AMERICA DIVIDED, a dramatic non-fiction TV series, cuts to the heart of the greatest social crisis facing our country today — inequality. AMERICA DIVIDED uncovers the growing gulf separating Americans from one another; explores the damage this divide produces; engages with the provocative politics around inequality; and investigates both its long-term causes and real-world attempts at solutions.
The series leverages the biography and relatability of celebrated individuals to expose the structural causes of inequality, explore the damage extreme inequality inflicts on all Americans, and celebrate the heroes who are fighting for solutions. By highlighting the struggle for solutions, AMERICA DIVIDED is a touchstone for those seeking positive change by presenting examples which can be emulated and expanded, to foster connections between disparate efforts and communities, and serve as notice to the discouraged that solutions are possible.
These stories are told by high-profile correspondents from diverse backgrounds. Their charisma and relatability engage audiences, and their celebrity maximizes the show’s reach and impact. But they are more than just celebrities. They’re people of substance and credibility who have lived on both sides of the economic divide and who experience a deeply personal drive to explore these issues. For some, the series will be a homecoming as they return to the places where they grew up in more humble circumstances. Correspondents include: Common, America Ferrera, Zach Galifianakis, Norman Lear, Amy Poehler, Peter Sarsgaard, and Jesse Williams.
The episodes are:
• “The System” - Policing and Mass Incarceration: Oscar®-winning hip-hop artist Common returned to his hometown of Chicago — ground zero for disparities in the criminal justice system.
• “A House Divided” - The Struggle for Housing in New York City: Peabody® and multi-Emmy®-winning, legendary TV producer Norman Lear went in front of the camera to investigate gentrification, displacement and homelessness in a city of people with no homes and homes with no people. He then went undercover to take part in a hidden-camera “housing test” to expose racial discrimination. Finally, Lear went back to confront the landlord who had discriminated against the black actor in the housing test. “I was really a neophyte coming into it,” Lear said of his first investigative reporting experience, “and it was shattering to me.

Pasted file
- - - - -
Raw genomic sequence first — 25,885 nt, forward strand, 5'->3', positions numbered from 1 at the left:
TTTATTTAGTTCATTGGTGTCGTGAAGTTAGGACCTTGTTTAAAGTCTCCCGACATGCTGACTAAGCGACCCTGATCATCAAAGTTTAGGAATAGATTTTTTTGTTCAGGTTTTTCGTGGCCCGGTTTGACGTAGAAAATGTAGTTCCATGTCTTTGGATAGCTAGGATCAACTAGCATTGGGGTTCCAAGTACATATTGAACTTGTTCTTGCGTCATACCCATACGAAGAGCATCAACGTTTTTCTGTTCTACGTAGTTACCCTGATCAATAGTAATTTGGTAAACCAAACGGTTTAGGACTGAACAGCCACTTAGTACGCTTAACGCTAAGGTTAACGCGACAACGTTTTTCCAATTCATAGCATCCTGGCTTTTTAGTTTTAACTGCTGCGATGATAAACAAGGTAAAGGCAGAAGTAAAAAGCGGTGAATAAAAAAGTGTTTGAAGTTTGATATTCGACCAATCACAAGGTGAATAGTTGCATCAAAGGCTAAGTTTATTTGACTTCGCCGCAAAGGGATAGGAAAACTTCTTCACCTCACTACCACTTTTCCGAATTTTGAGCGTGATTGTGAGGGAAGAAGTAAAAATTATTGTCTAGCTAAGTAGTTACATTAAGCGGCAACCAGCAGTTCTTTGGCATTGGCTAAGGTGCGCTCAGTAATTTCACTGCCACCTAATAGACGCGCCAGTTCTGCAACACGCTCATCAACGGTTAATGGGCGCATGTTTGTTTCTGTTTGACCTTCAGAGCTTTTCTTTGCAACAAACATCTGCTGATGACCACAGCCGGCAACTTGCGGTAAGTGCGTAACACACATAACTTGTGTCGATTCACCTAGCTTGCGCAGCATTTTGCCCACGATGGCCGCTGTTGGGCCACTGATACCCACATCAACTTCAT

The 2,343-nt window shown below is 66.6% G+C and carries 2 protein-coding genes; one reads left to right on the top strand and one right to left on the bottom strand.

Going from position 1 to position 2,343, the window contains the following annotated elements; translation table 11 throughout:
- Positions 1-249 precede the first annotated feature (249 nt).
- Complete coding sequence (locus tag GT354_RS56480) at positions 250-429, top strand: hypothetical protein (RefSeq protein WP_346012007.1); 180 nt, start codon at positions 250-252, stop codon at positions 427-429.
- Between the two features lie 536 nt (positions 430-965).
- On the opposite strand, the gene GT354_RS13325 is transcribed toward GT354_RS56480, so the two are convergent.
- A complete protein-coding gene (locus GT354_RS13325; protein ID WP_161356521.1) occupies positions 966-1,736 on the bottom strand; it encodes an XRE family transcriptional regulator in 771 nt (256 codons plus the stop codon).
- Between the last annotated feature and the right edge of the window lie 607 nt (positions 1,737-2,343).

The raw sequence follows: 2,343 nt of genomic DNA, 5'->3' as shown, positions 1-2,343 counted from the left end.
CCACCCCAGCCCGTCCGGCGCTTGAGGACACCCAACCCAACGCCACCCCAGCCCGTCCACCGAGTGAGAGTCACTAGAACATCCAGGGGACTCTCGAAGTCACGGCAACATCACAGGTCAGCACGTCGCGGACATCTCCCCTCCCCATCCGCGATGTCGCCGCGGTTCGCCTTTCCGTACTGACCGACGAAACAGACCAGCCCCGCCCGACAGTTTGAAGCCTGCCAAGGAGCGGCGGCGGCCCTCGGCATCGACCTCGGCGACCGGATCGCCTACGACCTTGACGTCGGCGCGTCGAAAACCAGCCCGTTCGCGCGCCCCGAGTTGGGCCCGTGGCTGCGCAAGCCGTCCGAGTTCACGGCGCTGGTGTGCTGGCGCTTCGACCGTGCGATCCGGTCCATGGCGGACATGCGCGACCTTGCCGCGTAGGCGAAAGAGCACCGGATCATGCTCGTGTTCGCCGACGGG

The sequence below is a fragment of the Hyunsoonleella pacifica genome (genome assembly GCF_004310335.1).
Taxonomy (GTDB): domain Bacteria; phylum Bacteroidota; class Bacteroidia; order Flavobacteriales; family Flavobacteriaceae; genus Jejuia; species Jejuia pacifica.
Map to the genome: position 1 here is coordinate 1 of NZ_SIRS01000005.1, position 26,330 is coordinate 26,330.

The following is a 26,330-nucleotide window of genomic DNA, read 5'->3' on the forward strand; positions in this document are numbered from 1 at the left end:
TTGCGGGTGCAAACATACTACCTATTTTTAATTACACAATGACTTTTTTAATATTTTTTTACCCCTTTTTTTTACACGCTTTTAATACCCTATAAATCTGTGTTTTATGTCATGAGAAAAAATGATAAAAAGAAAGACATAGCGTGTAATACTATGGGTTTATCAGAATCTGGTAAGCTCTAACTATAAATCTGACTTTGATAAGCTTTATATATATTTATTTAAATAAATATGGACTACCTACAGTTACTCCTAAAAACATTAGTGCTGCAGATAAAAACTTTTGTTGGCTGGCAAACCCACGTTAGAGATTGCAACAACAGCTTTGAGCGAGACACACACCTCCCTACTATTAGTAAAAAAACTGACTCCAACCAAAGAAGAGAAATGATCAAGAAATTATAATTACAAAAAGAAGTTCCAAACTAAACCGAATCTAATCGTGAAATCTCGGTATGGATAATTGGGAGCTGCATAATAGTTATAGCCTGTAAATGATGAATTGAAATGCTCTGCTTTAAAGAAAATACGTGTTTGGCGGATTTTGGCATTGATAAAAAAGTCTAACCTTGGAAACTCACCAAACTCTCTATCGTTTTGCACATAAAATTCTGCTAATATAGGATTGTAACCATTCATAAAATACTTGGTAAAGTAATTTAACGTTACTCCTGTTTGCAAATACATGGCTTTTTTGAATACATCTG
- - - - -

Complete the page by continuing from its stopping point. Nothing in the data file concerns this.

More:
• “Something in the Water” - The Flint Water Crisis: Actress Rosario Dawson, who grew up in a squat on the Lower East Side, reprised her lifelong commitment to environmental justice when she traveled to Flint, Michigan, to investigate the man-made disaster behind the city’s water crisis.
• “Class Divide” - The Battle to Fix Inequality in Education: “Grey’s Anatomy” star and former teacher Jesse Williams goes back to the classroom in Pinellas County, Florida, studies the battle to fix inequality in education and learns of a daunting school-to-prison pipeline.
• “The Epidemic” - Addiction and Deindustrialization: Actor and activist Peter Sarsgaard — who along with family members, has battled addiction — explores the heroin and prescription pill crisis devastating a heartland beset by unemployment and the shutting of America’s factories. This searing and humane piece pioneered a new way of seeing the epidemic as not just a public health issue created by the self-destructive choices of addicts but a situation growing out of a deeper long term economic dislocation in an increasingly post-industrial America.
• “Out of Reach” - The Lives of Undocumented Immigrants: Emmy®- and Golden Globe®-winning actress America Ferrera, whose own family migrated to the US from Honduras, traveled to Texas, where migrants who have entered the country without the proper documentation are trapped between the border and the Border Patrol, and where even their US-born children have been denied birth certificates.
• “Democracy For Sale” - Money in Politics & Voting Rights: Actor and comedian Zach Galifianakis investigated the political landscape in his home state of North Carolina and considered how it’s emblematic of the country’s deepening political divide during the 2016 campaign. He was able to bring incisive comedy to money in politics, gerrymandering and voting rights — subjects most media outlets consider too technical to cover, but which are at the heart of the dysfunction of our democratic political system.
• “Home Economics” - Domestic Workers: Golden Globe®-winning comedic actress and producer Amy Poehler — who attributes her own success to her children’s nannies — reports on the complex challenges faced by domestic workers who maintain an intimate relationship with the families that employ them while also struggling for better conditions.